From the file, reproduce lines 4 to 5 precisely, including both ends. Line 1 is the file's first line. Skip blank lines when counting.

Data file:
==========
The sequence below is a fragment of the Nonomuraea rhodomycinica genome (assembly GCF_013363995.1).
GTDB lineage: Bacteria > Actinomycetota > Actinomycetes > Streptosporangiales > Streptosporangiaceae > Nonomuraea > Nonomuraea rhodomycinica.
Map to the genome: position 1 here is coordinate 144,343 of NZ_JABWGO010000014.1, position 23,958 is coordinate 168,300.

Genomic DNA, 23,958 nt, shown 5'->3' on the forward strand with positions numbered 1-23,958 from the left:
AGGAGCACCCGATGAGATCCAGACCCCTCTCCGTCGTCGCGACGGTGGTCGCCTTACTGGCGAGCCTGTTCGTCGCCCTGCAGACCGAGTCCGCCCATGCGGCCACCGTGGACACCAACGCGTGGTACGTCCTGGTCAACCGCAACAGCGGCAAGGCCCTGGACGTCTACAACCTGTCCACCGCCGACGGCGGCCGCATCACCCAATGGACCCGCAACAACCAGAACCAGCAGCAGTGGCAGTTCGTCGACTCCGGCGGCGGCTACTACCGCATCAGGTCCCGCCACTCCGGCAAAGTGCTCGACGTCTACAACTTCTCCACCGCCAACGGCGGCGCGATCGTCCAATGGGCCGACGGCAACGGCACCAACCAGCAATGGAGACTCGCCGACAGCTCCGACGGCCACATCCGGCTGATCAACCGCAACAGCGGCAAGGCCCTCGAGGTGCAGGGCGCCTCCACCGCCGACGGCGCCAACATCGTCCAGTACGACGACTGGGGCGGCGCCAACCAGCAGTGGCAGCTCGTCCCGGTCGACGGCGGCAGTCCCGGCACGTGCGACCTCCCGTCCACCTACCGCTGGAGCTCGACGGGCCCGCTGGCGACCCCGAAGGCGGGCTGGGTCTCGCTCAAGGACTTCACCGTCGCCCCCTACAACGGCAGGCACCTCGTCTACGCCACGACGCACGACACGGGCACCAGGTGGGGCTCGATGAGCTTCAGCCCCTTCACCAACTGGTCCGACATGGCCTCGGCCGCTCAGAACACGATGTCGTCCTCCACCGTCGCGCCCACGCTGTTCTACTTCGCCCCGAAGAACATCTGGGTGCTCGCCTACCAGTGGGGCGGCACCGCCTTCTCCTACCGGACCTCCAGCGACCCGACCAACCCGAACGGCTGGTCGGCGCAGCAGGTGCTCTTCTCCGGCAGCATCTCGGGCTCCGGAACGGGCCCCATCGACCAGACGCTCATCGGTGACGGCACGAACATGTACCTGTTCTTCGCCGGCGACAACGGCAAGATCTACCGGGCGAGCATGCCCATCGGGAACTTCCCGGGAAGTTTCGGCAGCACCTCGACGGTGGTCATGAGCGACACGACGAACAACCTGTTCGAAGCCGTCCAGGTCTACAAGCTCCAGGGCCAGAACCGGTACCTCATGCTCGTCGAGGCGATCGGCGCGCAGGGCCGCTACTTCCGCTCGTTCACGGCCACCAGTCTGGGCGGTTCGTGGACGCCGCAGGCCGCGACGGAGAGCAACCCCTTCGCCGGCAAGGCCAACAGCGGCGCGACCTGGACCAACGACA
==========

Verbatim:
Genomic DNA, 23,958 nt, shown 5'->3' on the forward strand with positions numbered 1-23,958 from the left:
AGGAGCACCCGATGAGATCCAGACCCCTCTCCGTCGTCGCGACGGTGGTCGCCTTACTGGCGAGCCTGTTCGTCGCCCTGCAGACCGAGTCCGCCCATGCGGCCACCGTGGACACCAACGCGTGGTACGTCCTGGTCAACCGCAACAGCGGCAAGGCCCTGGACGTCTACAACCTGTCCACCGCCGACGGCGGCCGCATCACCCAATGGACCCGCAACAACCAGAACCAGCAGCAGTGGCAGTTCGTCGACTCCGGCGGCGGCTACTACCGCATCAGGTCCCGCCACTCCGGCAAAGTGCTCGACGTCTACAACTTCTCCACCGCCAACGGCGGCGCGATCGTCCAATGGGCCGACGGCAACGGCACCAACCAGCAATGGAGACTCGCCGACAGCTCCGACGGCCACATCCGGCTGATCAACCGCAACAGCGGCAAGGCCCTCGAGGTGCAGGGCGCCTCCACCGCCGACGGCGCCAACATCGTCCAGTACGACGACTGGGGCGGCGCCAACCAGCAGTGGCAGCTCGTCCCGGTCGACGGCGGCAGTCCCGGCACGTGCGACCTCCCGTCCACCTACCGCTGGAGCTCGACGGGCCCGCTGGCGACCCCGAAGGCGGGCTGGGTCTCGCTCAAGGACTTCACCGTCGCCCCCTACAACGGCAGGCACCTCGTCTACGCCACGACGCACGACACGGGCACCAGGTGGGGCTCGATGAGCTTCAGCCCCTTCACCAACTGGTCCGACATGGCCTCGGCCGCTCAGAACACGATGTCGTCCTCCACCGTCGCGCCCACGCTGTTCTACTTCGCCCCGAAGAACATCTGGGTGCTCGCCTACCAGTGGGGCGGCACCGCCTTCTCCTACCGGACCTCCAGCGACCCGACCAACCCGAACGGCTGGTCGGCGCAGCAGGTGCTCTTCTCCGGCAGCATCTCGGGCTCCGGAACGGGCCCCATCGACCAGACGCTCATCGGTGACGGCACGAACATGTACCTGTTCTTCGCCGGCGACAACGGCAAGATCTACCGGGCGAGCATGCCCATCGGGAACTTCCCGGGAAGTTTCGGCAGCACCTCGACGGTGGTCATGAGCGACACGACGAACAACCTGTTCGAAGCCGTCCAGGTCTACAAGCTCCAGGGCCAGAACCGGTACCTCATGCTCGTCGAGGCGATCGGCGCGCAGGGCCGCTACTTCCGCTCGTTCACGGCCACCAGTCTGGGCGGTTCGTGGACGCCGCAGGCCGCGACGGAGAGCAACCCCTTCGCCGGCAAGGCCAACAGCGGCGCGACCTGGACCAACGACA